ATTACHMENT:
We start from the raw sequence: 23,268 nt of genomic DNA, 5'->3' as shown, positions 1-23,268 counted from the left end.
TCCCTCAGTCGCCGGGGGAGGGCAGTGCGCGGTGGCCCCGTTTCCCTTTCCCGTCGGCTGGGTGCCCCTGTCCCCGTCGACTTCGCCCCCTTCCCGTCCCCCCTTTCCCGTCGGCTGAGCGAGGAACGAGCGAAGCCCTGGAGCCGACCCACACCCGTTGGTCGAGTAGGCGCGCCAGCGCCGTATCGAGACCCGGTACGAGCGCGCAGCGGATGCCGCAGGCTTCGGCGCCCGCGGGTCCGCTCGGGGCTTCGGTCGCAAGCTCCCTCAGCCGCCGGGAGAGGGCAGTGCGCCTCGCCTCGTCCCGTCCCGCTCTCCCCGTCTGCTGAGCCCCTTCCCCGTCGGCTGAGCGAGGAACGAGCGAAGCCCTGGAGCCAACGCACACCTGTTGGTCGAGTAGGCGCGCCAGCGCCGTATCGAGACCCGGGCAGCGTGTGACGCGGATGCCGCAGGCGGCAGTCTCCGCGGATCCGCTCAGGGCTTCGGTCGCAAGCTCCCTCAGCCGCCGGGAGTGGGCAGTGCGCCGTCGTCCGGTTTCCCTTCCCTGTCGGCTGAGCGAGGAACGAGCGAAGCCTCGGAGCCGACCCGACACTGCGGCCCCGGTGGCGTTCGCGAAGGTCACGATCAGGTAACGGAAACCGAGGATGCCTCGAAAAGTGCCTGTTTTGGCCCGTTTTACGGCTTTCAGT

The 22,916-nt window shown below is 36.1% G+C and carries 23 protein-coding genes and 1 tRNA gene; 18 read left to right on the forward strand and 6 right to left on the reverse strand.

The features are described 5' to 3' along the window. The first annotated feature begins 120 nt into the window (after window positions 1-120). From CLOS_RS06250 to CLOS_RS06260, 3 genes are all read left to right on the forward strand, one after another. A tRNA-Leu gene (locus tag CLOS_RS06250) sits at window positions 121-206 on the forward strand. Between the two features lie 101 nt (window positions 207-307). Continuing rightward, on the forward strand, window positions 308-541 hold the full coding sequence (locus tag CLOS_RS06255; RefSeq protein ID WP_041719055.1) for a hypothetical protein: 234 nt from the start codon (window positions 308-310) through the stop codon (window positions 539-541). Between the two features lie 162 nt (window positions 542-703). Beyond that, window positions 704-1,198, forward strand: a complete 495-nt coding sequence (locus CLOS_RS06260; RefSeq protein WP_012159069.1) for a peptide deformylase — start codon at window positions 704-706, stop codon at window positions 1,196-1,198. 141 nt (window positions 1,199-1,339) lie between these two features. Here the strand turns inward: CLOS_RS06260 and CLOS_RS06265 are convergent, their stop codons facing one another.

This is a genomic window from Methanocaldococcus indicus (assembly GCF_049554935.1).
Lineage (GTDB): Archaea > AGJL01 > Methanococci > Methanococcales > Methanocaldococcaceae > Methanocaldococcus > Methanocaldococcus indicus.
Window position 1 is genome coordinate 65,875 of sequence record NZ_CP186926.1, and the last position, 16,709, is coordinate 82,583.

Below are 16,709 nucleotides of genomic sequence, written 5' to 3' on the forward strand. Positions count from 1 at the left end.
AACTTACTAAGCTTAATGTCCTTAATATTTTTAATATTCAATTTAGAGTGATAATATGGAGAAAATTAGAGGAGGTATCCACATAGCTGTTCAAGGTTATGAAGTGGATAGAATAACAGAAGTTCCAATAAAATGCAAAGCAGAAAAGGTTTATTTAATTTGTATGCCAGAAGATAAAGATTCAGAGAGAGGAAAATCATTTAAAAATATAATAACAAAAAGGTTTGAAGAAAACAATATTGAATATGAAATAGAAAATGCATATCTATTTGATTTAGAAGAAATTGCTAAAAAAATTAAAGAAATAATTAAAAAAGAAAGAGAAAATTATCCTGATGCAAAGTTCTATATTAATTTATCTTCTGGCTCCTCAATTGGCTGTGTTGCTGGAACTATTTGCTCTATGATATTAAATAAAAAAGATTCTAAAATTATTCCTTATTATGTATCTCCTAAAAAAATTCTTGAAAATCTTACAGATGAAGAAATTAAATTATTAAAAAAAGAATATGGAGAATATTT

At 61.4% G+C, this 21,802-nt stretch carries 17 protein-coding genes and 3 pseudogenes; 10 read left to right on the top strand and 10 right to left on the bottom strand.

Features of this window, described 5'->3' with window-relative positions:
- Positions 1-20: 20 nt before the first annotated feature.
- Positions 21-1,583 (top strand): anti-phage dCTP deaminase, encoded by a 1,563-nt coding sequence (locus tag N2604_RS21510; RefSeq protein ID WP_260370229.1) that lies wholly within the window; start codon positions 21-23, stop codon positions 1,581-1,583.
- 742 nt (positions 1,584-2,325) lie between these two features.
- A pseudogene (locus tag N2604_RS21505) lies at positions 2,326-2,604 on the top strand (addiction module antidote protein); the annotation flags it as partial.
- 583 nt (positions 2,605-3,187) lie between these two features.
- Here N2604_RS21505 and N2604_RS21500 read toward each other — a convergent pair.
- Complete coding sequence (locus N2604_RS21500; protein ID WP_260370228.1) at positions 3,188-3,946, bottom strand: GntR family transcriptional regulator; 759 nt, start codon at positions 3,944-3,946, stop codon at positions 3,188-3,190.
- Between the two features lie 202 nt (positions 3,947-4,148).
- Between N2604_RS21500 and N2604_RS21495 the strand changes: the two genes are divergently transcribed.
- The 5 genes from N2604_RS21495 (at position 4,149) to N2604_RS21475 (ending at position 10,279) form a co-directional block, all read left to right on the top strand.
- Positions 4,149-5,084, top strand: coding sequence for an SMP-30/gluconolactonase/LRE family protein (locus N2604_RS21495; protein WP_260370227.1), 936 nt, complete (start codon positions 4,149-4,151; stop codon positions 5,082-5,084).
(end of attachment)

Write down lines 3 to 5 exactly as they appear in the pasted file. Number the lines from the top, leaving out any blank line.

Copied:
The 22,916-nt window shown below is 36.1% G+C and carries 23 protein-coding genes and 1 tRNA gene; 18 read left to right on the forward strand and 6 right to left on the reverse strand.

The features are described 5' to 3' along the window. The first annotated feature begins 120 nt into the window (after window positions 1-120). From CLOS_RS06250 to CLOS_RS06260, 3 genes are all read left to right on the forward strand, one after another. A tRNA-Leu gene (locus tag CLOS_RS06250) sits at window positions 121-206 on the forward strand. Between the two features lie 101 nt (window positions 207-307). Continuing rightward, on the forward strand, window positions 308-541 hold the full coding sequence (locus tag CLOS_RS06255; RefSeq protein ID WP_041719055.1) for a hypothetical protein: 234 nt from the start codon (window positions 308-310) through the stop codon (window positions 539-541). Between the two features lie 162 nt (window positions 542-703). Beyond that, window positions 704-1,198, forward strand: a complete 495-nt coding sequence (locus CLOS_RS06260; RefSeq protein WP_012159069.1) for a peptide deformylase — start codon at window positions 704-706, stop codon at window positions 1,196-1,198. 141 nt (window positions 1,199-1,339) lie between these two features. Here the strand turns inward: CLOS_RS06260 and CLOS_RS06265 are convergent, their stop codons facing one another.

This is a genomic window from Methanocaldococcus indicus (assembly GCF_049554935.1).